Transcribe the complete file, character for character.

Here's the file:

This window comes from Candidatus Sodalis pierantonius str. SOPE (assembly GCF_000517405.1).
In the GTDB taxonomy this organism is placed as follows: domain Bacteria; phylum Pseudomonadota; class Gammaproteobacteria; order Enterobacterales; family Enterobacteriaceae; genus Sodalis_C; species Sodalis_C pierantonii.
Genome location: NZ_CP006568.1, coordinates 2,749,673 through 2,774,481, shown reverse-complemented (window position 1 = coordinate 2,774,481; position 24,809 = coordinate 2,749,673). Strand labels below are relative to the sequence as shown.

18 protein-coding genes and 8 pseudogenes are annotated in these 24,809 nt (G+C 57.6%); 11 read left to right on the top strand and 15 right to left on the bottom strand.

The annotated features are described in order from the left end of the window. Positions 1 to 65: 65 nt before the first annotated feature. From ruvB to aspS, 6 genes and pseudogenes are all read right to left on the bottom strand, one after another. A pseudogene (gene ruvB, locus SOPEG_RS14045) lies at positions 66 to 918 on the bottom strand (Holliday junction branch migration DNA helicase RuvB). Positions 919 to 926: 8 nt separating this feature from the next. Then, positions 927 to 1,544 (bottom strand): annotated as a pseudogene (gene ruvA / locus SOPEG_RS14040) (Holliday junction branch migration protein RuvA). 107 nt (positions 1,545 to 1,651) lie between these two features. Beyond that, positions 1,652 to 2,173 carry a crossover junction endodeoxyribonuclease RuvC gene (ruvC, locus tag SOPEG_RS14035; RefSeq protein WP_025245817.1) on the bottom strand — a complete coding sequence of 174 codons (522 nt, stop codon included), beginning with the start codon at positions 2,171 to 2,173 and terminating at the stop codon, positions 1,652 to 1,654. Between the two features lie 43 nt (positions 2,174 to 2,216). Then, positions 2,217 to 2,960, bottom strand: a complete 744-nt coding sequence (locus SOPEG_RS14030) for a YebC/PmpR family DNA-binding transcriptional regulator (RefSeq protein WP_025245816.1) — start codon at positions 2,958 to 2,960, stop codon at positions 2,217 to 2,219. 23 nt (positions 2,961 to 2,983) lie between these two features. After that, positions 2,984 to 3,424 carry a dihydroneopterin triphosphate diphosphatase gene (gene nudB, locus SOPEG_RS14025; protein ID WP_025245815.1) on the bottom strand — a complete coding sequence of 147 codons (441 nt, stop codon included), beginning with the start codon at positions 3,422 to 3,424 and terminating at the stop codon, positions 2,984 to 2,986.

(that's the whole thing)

This window comes from Candidatus Sodalis pierantonius str. SOPE (assembly GCF_000517405.1).
In the GTDB taxonomy this organism is placed as follows: domain Bacteria; phylum Pseudomonadota; class Gammaproteobacteria; order Enterobacterales; family Enterobacteriaceae; genus Sodalis_C; species Sodalis_C pierantonii.
Genome location: NZ_CP006568.1, coordinates 2,749,673 through 2,774,481, shown reverse-complemented (window position 1 = coordinate 2,774,481; position 24,809 = coordinate 2,749,673). Strand labels below are relative to the sequence as shown.

18 protein-coding genes and 8 pseudogenes are annotated in these 24,809 nt (G+C 57.6%); 11 read left to right on the top strand and 15 right to left on the bottom strand.

The annotated features are described in order from the left end of the window. Positions 1 to 65: 65 nt before the first annotated feature. From ruvB to aspS, 6 genes and pseudogenes are all read right to left on the bottom strand, one after another. A pseudogene (gene ruvB, locus SOPEG_RS14045) lies at positions 66 to 918 on the bottom strand (Holliday junction branch migration DNA helicase RuvB). Positions 919 to 926: 8 nt separating this feature from the next. Then, positions 927 to 1,544 (bottom strand): annotated as a pseudogene (gene ruvA / locus SOPEG_RS14040) (Holliday junction branch migration protein RuvA). 107 nt (positions 1,545 to 1,651) lie between these two features. Beyond that, positions 1,652 to 2,173 carry a crossover junction endodeoxyribonuclease RuvC gene (ruvC, locus tag SOPEG_RS14035; RefSeq protein WP_025245817.1) on the bottom strand — a complete coding sequence of 174 codons (522 nt, stop codon included), beginning with the start codon at positions 2,171 to 2,173 and terminating at the stop codon, positions 1,652 to 1,654. Between the two features lie 43 nt (positions 2,174 to 2,216). Then, positions 2,217 to 2,960, bottom strand: a complete 744-nt coding sequence (locus SOPEG_RS14030) for a YebC/PmpR family DNA-binding transcriptional regulator (RefSeq protein WP_025245816.1) — start codon at positions 2,958 to 2,960, stop codon at positions 2,217 to 2,219. 23 nt (positions 2,961 to 2,983) lie between these two features. After that, positions 2,984 to 3,424 carry a dihydroneopterin triphosphate diphosphatase gene (gene nudB, locus SOPEG_RS14025; protein ID WP_025245815.1) on the bottom strand — a complete coding sequence of 147 codons (441 nt, stop codon included), beginning with the start codon at positions 3,422 to 3,424 and terminating at the stop codon, positions 2,984 to 2,986.